Monday, March 14, 2011

Earthquake and Tsunami in Japan - Early Thoughts

The Japan earthquake and tsunami is hard to take in. As a geologist who works on geologic hazards I want to learn what I can, but the issues raised by this quake extend well beyond a simple understanding of geology.  Large earthquakes are terrible events, but there is a lot to be learned. Geologists, geotechnical engineers, civil engineers, structural engineers and emergency responders all will study these events to try to learn lessons. I hope planners and those that make infrastructure funding decisions will learn as some lessons as well. Lots of lessons for Washington State as we live in a similar geologic setting.

As I digest things, I will write more later. This is an event that overwhelms a geo blogger. I noted a tremendous number of page views from last Friday's post indicating people want to know more, but I do have to work! Silver Fox provides a long list of sites to check HERE. Reuters, BBC, CNN and NY Times have done a commendable job.

A few early thoughts:

1) The areal footage of the tsunami waves was unprecedented as well as some on the ground footage. The images present a hard lesson but one that will be hard to ignore.

2) Large areas that were hit by the tsunami were far from high ground, required reaching high ground via driving and road routes to high ground were not direct. With less than half and hour to reach safety there was little time to escape and for some an impossible task. This takes us back to thought number 1 above. There is a lesson here that very much needs to be considered in Washington State in regards to planning.

3) The tsunami damage combined with the nuclear plant issues dwarf the more typical issues regarding earthquakes as far as building and infrastructure holding up to shaking. In looking at the tsunami wave footage, it appeared buildings were in good condition in general and bridges with wide spans built on alluvial material had withstood the shaking. I am sure there were failures, and where those failures took place and why will add to our ability to properly construct buildings and infrastructure to minimize death and injury.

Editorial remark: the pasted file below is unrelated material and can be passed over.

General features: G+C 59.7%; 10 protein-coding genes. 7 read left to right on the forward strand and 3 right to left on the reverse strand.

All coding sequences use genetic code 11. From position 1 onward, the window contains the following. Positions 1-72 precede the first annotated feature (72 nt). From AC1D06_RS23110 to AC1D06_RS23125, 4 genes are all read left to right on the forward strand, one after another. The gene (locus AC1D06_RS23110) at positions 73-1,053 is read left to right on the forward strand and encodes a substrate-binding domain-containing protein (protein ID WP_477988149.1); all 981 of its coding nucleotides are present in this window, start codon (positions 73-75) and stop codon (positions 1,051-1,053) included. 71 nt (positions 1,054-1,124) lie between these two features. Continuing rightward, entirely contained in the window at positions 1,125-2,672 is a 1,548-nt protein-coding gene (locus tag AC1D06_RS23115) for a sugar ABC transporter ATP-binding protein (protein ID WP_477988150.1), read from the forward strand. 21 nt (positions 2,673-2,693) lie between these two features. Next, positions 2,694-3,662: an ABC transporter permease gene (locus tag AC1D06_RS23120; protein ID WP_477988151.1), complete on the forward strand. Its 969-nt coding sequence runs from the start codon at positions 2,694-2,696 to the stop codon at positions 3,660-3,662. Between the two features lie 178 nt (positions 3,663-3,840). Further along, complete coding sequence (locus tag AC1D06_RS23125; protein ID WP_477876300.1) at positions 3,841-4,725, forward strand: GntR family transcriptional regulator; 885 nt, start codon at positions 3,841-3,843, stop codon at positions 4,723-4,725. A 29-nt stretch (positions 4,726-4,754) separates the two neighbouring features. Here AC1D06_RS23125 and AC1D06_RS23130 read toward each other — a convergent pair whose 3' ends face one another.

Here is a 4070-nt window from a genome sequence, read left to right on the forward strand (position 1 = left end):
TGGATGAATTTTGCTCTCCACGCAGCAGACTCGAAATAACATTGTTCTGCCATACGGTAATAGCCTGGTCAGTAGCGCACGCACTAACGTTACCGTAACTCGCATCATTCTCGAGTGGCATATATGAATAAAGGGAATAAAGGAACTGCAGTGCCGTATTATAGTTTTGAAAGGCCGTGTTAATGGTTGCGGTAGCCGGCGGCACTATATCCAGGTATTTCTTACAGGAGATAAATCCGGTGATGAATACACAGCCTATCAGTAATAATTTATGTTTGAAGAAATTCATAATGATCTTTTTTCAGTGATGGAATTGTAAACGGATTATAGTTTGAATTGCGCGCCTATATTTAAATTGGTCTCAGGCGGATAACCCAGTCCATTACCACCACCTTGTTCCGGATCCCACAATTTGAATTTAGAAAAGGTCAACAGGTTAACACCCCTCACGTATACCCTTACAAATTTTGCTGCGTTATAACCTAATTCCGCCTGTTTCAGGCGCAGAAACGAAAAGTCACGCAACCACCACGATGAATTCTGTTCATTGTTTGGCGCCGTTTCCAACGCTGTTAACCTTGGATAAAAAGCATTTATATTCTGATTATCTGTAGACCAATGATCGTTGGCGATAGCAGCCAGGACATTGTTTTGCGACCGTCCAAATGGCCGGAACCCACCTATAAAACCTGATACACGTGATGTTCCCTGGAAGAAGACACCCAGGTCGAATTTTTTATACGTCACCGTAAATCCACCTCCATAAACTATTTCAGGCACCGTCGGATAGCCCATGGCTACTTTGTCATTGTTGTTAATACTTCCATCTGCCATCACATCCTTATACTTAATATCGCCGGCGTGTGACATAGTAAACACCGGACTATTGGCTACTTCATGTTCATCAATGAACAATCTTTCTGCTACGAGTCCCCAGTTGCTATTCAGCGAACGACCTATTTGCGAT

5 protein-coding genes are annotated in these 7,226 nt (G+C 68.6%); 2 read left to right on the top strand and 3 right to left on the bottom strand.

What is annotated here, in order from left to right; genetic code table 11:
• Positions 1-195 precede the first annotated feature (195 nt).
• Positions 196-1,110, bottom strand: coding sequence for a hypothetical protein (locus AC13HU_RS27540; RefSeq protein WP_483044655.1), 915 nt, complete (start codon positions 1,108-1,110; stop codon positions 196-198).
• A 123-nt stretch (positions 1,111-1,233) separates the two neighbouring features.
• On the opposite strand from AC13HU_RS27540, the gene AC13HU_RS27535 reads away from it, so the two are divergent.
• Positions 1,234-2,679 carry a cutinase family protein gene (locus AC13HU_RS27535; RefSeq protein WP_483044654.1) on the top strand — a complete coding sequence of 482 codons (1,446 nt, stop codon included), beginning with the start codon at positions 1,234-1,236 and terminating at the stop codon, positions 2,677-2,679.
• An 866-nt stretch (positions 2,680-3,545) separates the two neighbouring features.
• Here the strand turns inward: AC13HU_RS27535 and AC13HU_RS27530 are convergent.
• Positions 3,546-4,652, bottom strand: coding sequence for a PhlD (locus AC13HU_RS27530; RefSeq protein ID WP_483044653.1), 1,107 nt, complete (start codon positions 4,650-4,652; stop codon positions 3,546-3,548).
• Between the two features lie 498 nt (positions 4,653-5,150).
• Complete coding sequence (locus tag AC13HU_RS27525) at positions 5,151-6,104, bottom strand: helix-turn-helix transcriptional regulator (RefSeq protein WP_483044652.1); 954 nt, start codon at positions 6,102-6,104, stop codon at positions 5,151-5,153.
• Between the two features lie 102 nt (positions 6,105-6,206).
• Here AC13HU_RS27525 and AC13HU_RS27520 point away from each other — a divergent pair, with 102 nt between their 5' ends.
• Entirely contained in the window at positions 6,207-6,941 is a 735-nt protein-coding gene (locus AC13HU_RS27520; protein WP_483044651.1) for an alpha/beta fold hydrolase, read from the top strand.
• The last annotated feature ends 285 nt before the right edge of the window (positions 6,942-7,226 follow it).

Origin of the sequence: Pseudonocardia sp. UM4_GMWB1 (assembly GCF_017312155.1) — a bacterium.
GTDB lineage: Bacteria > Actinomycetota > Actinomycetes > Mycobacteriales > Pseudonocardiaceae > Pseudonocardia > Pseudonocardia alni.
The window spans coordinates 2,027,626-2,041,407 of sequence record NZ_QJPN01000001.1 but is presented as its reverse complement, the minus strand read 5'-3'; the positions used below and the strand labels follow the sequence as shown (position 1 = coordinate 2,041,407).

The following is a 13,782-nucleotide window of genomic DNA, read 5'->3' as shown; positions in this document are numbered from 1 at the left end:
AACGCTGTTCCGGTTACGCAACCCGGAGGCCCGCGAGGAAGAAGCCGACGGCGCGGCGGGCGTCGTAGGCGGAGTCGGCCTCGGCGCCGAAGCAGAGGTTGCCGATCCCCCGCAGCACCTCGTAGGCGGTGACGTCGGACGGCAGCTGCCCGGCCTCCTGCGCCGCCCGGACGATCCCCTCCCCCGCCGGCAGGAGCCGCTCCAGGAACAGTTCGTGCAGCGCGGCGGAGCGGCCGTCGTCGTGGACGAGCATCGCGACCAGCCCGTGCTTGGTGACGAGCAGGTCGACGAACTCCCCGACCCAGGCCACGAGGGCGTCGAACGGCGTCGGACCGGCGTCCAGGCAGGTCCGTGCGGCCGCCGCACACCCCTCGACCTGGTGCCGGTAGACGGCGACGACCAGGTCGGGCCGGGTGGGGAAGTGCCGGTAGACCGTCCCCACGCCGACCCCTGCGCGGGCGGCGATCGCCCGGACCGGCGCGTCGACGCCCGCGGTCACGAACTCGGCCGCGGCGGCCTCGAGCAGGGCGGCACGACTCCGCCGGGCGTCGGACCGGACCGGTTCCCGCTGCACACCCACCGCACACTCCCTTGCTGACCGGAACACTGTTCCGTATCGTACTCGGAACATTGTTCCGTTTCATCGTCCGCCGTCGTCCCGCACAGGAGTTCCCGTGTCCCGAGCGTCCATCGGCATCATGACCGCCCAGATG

4) The nuclear power plant issue is stunning. georneys.blogspot has an interview with her father, a nuclear engineer, that is nice cool headed alternative to the news and I must say very well done. But I suspect that this issue will have broad global impacts and have significant imapcts here in Washington State.

So a few early thoughts that I will write about at some future date - likely months from now!


Kat said...

This video of a park in Chiba City during an aftershock made me wonder about the reclaimed portions of Seattle. Are they vulnerable to this same phenomenon?

Lyle said...

I looked up Sanriku earthquakes on Wikipedia and found that there have been 3 major earthquakes in that area 1 in 869, 1 between 1000 and 500 bc and one between 500 bc and 1 bc. Adding these together suggests a recurrence interval of about 1100 years. The article suggested that seismologists had put a 99% probability of an 8.3 in the 30 years following 2007. So although the quake was bigger, it was essentially forecasted. The fact that tsunamis hit Sendai in 869 and earlier (the earlier ones detected the way the cascadia ones are by tsunami deposits) suggests that since the plants were built a lot of new knowledge has been generated, and that plants built today would be built differently.